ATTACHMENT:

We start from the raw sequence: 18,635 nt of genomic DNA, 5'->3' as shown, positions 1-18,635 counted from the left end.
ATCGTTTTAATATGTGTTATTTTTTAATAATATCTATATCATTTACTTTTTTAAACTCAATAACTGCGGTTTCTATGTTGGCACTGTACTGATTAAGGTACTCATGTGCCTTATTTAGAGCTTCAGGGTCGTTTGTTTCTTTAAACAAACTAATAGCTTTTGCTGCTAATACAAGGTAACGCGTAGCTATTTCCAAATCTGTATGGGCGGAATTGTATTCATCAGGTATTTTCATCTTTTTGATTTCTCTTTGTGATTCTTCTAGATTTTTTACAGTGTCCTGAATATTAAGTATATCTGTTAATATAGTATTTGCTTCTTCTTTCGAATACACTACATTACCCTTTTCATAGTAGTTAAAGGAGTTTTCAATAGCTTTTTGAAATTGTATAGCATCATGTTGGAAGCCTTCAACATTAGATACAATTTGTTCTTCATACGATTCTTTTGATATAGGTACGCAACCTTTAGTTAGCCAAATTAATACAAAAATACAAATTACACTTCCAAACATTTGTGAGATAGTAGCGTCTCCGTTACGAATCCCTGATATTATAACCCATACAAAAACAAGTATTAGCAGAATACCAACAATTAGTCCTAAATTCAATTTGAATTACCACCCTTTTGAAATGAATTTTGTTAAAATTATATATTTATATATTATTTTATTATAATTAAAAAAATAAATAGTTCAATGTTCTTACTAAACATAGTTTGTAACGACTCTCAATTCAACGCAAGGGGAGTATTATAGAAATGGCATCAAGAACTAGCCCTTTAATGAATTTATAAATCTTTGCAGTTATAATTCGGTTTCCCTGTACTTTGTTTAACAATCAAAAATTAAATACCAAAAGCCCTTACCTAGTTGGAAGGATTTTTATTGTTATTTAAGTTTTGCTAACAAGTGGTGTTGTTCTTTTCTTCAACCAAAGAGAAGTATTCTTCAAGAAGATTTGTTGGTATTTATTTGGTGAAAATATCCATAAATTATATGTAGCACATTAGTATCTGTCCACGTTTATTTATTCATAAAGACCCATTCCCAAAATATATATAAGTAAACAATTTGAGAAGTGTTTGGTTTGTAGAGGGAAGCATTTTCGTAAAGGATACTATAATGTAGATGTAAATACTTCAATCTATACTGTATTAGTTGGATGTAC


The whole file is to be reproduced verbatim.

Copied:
We start from the raw sequence: 18,635 nt of genomic DNA, 5'->3' as shown, positions 1-18,635 counted from the left end.
ATCGTTTTAATATGTGTTATTTTTTAATAATATCTATATCATTTACTTTTTTAAACTCAATAACTGCGGTTTCTATGTTGGCACTGTACTGATTAAGGTACTCATGTGCCTTATTTAGAGCTTCAGGGTCGTTTGTTTCTTTAAACAAACTAATAGCTTTTGCTGCTAATACAAGGTAACGCGTAGCTATTTCCAAATCTGTATGGGCGGAATTGTATTCATCAGGTATTTTCATCTTTTTGATTTCTCTTTGTGATTCTTCTAGATTTTTTACAGTGTCCTGAATATTAAGTATATCTGTTAATATAGTATTTGCTTCTTCTTTCGAATACACTACATTACCCTTTTCATAGTAGTTAAAGGAGTTTTCAATAGCTTTTTGAAATTGTATAGCATCATGTTGGAAGCCTTCAACATTAGATACAATTTGTTCTTCATACGATTCTTTTGATATAGGTACGCAACCTTTAGTTAGCCAAATTAATACAAAAATACAAATTACACTTCCAAACATTTGTGAGATAGTAGCGTCTCCGTTACGAATCCCTGATATTATAACCCATACAAAAACAAGTATTAGCAGAATACCAACAATTAGTCCTAAATTCAATTTGAATTACCACCCTTTTGAAATGAATTTTGTTAAAATTATATATTTATATATTATTTTATTATAATTAAAAAAATAAATAGTTCAATGTTCTTACTAAACATAGTTTGTAACGACTCTCAATTCAACGCAAGGGGAGTATTATAGAAATGGCATCAAGAACTAGCCCTTTAATGAATTTATAAATCTTTGCAGTTATAATTCGGTTTCCCTGTACTTTGTTTAACAATCAAAAATTAAATACCAAAAGCCCTTACCTAGTTGGAAGGATTTTTATTGTTATTTAAGTTTTGCTAACAAGTGGTGTTGTTCTTTTCTTCAACCAAAGAGAAGTATTCTTCAAGAAGATTTGTTGGTATTTATTTGGTGAAAATATCCATAAATTATATGTAGCACATTAGTATCTGTCCACGTTTATTTATTCATAAAGACCCATTCCCAAAATATATATAAGTAAACAATTTGAGAAGTGTTTGGTTTGTAGAGGGAAGCATTTTCGTAAAGGATACTATAATGTAGATGTAAATACTTCAATCTATACTGTATTAGTTGGATGTAC